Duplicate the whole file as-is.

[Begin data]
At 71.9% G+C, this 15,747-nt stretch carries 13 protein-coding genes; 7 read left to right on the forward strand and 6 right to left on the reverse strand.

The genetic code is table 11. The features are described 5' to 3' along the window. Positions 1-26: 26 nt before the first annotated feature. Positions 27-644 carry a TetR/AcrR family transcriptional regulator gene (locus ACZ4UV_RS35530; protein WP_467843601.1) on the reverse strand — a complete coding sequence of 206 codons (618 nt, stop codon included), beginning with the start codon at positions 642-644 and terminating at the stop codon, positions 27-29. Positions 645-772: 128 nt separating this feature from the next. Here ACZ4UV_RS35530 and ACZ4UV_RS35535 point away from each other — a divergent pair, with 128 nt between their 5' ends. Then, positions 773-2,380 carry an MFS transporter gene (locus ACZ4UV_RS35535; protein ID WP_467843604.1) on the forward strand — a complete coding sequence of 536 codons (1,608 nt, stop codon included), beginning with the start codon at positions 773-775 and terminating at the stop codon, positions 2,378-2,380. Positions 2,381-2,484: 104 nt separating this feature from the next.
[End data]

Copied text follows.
At 71.9% G+C, this 15,747-nt stretch carries 13 protein-coding genes; 7 read left to right on the forward strand and 6 right to left on the reverse strand.

The genetic code is table 11. The features are described 5' to 3' along the window. Positions 1-26: 26 nt before the first annotated feature. Positions 27-644 carry a TetR/AcrR family transcriptional regulator gene (locus ACZ4UV_RS35530; protein WP_467843601.1) on the reverse strand — a complete coding sequence of 206 codons (618 nt, stop codon included), beginning with the start codon at positions 642-644 and terminating at the stop codon, positions 27-29. Positions 645-772: 128 nt separating this feature from the next. Here ACZ4UV_RS35530 and ACZ4UV_RS35535 point away from each other — a divergent pair, with 128 nt between their 5' ends. Then, positions 773-2,380 carry an MFS transporter gene (locus ACZ4UV_RS35535; protein ID WP_467843604.1) on the forward strand — a complete coding sequence of 536 codons (1,608 nt, stop codon included), beginning with the start codon at positions 773-775 and terminating at the stop codon, positions 2,378-2,380. Positions 2,381-2,484: 104 nt separating this feature from the next.